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Rabbit (cipher)

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Title: Rabbit (cipher)  
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Subject: MMH-Badger MAC, Stream cipher, F-FCSR, MOSQUITO, SNOW
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Rabbit (cipher)

Rabbit is a high-speed stream cipher first presented[1] in February 2003 at the 10th FSE workshop. In May 2005, it was submitted to the eSTREAM project of the ECRYPT network.

Rabbit was designed by Martin Boesgaard, Mette Vesterager, Thomas Pedersen, Jesper Christiansen and Ove Scavenius.

Rabbit uses a 128-bit key and a 64-bit initialization vector. The cipher was designed with high performance in software in mind, where fully optimized implementations achieve an encryption speed of up to 3.7 CPB on a Pentium 3, and of 9.7 CPB on an ARM7. However, the cipher also turns out to be very fast and compact in hardware.

The core component of the cipher is a bitstream generator which encrypts 128 message bits per iteration. The cipher's strength rests on a strong mixing of its inner state between two consecutive iterations. The mixing function is entirely based on arithmetical operations that are available on a modern processor, i.e., no S-boxes or lookup tables are required to implement the cipher.

The authors of the cipher have provided a full set of cryptanalytic white papers on the Cryptico home page.[2] It is also described in RFC 4503. Cryptico had patents pending for the algorithm and for many years required a license fee for commercial use of the cipher which was waived for non-commercial uses. However, the algorithm was made free for any use on October 6, 2008.[3]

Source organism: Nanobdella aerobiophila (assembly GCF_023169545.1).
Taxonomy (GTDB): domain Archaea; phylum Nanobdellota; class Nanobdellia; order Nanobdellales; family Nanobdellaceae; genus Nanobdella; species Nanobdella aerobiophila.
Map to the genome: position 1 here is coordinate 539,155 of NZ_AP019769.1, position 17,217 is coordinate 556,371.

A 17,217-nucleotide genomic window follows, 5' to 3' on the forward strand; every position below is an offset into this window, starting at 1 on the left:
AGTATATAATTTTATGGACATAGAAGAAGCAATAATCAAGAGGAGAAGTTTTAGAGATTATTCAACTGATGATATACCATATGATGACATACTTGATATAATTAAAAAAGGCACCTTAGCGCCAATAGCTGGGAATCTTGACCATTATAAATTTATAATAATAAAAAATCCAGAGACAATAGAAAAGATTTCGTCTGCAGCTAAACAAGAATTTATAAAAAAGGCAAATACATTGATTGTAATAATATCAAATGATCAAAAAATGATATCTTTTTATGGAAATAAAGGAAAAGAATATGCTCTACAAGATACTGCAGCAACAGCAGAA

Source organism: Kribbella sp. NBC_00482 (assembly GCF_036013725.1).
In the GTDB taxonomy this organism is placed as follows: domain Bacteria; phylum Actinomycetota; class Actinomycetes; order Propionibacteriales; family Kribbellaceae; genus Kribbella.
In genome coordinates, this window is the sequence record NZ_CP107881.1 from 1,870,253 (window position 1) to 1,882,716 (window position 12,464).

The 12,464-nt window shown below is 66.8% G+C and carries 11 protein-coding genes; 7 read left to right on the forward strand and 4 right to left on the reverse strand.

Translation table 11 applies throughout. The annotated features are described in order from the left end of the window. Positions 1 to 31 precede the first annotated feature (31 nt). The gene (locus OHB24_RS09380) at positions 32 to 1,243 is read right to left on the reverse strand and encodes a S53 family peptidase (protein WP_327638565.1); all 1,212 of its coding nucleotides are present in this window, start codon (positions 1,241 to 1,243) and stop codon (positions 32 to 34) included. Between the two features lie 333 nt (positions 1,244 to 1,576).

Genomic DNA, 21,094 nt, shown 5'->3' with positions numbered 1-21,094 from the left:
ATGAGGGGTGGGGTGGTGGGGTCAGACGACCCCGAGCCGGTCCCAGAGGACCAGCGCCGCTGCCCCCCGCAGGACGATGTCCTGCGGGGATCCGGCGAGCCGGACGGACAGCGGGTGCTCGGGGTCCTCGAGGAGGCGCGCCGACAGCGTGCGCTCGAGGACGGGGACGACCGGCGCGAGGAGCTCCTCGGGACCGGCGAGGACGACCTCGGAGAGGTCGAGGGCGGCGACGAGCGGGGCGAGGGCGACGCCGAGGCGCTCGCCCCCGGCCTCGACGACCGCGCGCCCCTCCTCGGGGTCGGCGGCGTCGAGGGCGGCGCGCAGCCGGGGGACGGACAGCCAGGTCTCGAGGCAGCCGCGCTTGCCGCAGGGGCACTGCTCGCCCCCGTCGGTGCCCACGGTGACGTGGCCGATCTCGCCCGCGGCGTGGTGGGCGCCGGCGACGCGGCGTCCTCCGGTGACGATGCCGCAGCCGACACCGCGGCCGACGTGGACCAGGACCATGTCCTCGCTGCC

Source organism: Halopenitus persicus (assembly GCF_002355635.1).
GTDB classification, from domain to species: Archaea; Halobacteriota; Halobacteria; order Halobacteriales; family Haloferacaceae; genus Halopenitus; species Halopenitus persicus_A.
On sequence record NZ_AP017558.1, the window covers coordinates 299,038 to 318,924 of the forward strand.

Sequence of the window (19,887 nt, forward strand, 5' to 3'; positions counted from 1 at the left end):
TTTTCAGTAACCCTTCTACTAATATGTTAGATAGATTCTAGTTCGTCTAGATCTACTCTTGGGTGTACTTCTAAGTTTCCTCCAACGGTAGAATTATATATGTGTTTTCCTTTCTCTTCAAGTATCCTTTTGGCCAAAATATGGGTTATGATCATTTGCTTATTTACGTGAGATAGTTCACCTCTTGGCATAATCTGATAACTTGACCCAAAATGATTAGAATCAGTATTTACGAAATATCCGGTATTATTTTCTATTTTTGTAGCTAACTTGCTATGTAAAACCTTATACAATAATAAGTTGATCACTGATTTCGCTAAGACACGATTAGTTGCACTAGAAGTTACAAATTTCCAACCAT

Rabbit claims 128-bit security against attackers whose target is one specific key. If, however, the attacker targets a large number of keys at once and does not really care which one he breaks, then the small IV size results in a reduced security level of 96 bit. This is due to generic TMD trade-off attacks.[4]

A small bias in the output of Rabbit exists,[5] resulting in a distinguisher with 2247 complexity discovered by Jean-Philippe Aumasson in December 2006. Even though this distinguisher was improved to 2158 in 2008,[6] it's not a threat to Rabbit's security because its complexity is significantly higher than the brute-force of the key space (2128).


  1. ^ M. Boesgaard, M. Vesterager, T. Pedersen, J. Christiansen, O. Scavenius. Rabbit: A High-Performance Stream Cipher. Proc. FSE 2003. Springer LNCS 2887, pp. 307-329 (PDF)
  2. ^ M. Boesgaard, T. Pedersen, M. Vesterager, E. Zenner. The Rabbit Stream Cipher - Design and Security Analysis. Proc. SASC 2004. (PDF)
  3. ^,1244
  4. ^ Christophe De Cannière, Joseph Lano, and Bart Preneel, "Comments on the Rediscovery of Time Memory Data Tradeoffs", 2005. (PDF)
  5. ^ Jean-Philippe Aumasson, "On a bias of Rabbit", Proc. SASC 2007. (PDF)
  6. ^ Yi Lu, Huaxiong Wang, San Ling, "Cryptanalysis of Rabbit", Proc. ISC 2008 ([1])

External links

  • Rabbit RFC
  • eSTREAM page on Rabbit
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